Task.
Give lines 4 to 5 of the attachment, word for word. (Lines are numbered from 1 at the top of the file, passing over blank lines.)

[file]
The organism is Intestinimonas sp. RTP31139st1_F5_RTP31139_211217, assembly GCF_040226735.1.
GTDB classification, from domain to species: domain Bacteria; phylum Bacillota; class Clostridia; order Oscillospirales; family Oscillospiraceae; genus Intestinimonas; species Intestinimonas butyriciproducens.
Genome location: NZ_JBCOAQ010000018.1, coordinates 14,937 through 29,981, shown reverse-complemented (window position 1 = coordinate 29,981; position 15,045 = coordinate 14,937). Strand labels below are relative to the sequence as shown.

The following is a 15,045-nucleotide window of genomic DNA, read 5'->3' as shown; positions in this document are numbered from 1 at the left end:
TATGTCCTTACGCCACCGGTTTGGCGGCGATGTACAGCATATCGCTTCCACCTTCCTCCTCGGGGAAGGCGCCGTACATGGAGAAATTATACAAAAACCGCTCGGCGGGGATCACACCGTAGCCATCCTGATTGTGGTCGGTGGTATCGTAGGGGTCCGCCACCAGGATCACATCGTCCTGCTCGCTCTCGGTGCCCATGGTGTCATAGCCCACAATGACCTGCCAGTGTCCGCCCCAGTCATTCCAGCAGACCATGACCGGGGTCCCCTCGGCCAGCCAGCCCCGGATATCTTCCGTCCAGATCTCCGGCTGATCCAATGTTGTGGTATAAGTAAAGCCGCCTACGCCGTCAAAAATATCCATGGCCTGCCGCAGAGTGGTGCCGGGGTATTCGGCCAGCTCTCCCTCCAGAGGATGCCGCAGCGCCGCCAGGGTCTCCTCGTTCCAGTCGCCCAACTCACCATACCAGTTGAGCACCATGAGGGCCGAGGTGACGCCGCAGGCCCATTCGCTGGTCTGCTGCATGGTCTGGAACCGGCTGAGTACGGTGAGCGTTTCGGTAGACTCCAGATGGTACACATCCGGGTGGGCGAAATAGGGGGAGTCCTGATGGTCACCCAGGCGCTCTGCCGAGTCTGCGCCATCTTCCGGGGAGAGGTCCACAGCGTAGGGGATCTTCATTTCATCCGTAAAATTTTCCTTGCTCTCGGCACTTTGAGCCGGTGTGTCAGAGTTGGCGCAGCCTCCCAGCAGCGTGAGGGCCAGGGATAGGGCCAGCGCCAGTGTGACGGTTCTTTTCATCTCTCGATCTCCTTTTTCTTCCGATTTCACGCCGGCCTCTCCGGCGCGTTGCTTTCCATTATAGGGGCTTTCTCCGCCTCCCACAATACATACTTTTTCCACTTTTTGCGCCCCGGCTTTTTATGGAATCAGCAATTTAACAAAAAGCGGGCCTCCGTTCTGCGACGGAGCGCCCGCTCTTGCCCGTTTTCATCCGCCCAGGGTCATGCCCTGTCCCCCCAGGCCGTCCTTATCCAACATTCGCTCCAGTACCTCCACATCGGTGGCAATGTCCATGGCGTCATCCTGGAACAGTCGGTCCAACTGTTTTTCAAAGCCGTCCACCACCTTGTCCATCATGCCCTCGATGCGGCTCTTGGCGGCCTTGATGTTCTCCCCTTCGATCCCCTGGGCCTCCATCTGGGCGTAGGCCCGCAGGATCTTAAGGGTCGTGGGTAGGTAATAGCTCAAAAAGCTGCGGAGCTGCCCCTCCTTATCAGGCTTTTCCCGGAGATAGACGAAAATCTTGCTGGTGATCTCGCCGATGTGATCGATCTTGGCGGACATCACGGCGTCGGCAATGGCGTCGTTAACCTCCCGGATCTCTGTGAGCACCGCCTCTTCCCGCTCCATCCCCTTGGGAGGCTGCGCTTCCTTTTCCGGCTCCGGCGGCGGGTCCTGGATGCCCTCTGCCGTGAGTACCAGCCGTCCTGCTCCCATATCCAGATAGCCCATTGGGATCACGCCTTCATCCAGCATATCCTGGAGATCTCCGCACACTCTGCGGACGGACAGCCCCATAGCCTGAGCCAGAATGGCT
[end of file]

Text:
The following is a 15,045-nucleotide window of genomic DNA, read 5'->3' as shown; positions in this document are numbered from 1 at the left end:
TATGTCCTTACGCCACCGGTTTGGCGGCGATGTACAGCATATCGCTTCCACCTTCCTCCTCGGGGAAGGCGCCGTACATGGAGAAATTATACAAAAACCGCTCGGCGGGGATCACACCGTAGCCATCCTGATTGTGGTCGGTGGTATCGTAGGGGTCCGCCACCAGGATCACATCGTCCTGCTCGCTCTCGGTGCCCATGGTGTCATAGCCCACAATGACCTGCCAGTGTCCGCCCCAGTCATTCCAGCAGACCATGACCGGGGTCCCCTCGGCCAGCCAGCCCCGGATATCTTCCGTCCAGATCTCCGGCTGATCCAATGTTGTGGTATAAGTAAAGCCGCCTACGCCGTCAAAAATATCCATGGCCTGCCGCAGAGTGGTGCCGGGGTATTCGGCCAGCTCTCCCTCCAGAGGATGCCGCAGCGCCGCCAGGGTCTCCTCGTTCCAGTCGCCCAACTCACCATACCAGTTGAGCACCATGAGGGCCGAGGTGACGCCGCAGGCCCATTCGCTGGTCTGCTGCATGGTCTGGAACCGGCTGAGTACGGTGAGCGTTTCGGTAGACTCCAGATGGTACACATCCGGGTGGGCGAAATAGGGGGAGTCCTGATGGTCACCCAGGCGCTCTGCCGAGTCTGCGCCATCTTCCGGGGAGAGGTCCACAGCGTAGGGGATCTTCATTTCATCCGTAAAATTTTCCTTGCTCTCGGCACTTTGAGCCGGTGTGTCAGAGTTGGCGCAGCCTCCCAGCAGCGTGAGGGCCAGGGATAGGGCCAGCGCCAGTGTGACGGTTCTTTTCATCTCTCGATCTCCTTTTTCTTCCGATTTCACGCCGGCCTCTCCGGCGCGTTGCTTTCCATTATAGGGGCTTTCTCCGCCTCCCACAATACATACTTTTTCCACTTTTTGCGCCCCGGCTTTTTATGGAATCAGCAATTTAACAAAAAGCGGGCCTCCGTTCTGCGACGGAGCGCCCGCTCTTGCCCGTTTTCATCCGCCCAGGGTCATGCCCTGTCCCCCCAGGCCGTCCTTATCCAACATTCGCTCCAGTACCTCCACATCGGTGGCAATGTCCATGGCGTCATCCTGGAACAGTCGGTCCAACTGTTTTTCAAAGCCGTCCACCACCTTGTCCATCATGCCCTCGATGCGGCTCTTGGCGGCCTTGATGTTCTCCCCTTCGATCCCCTGGGCCTCCATCTGGGCGTAGGCCCGCAGGATCTTAAGGGTCGTGGGTAGGTAATAGCTCAAAAAGCTGCGGAGCTGCCCCTCCTTATCAGGCTTTTCCCGGAGATAGACGAAAATCTTGCTGGTGATCTCGCCGATGTGATCGATCTTGGCGGACATCACGGCGTCGGCAATGGCGTCGTTAACCTCCCGGATCTCTGTGAGCACCGCCTCTTCCCGCTCCATCCCCTTGGGAGGCTGCGCTTCCTTTTCCGGCTCCGGCGGCGGGTCCTGGATGCCCTCTGCCGTGAGTACCAGCCGTCCTGCTCCCATATCCAGATAGCCCATTGGGATCACGCCTTCATCCAGCATATCCTGGAGATCTCCGCACACTCTGCGGACGGACAGCCCCATAGCCTGAGCCAGAATGGCT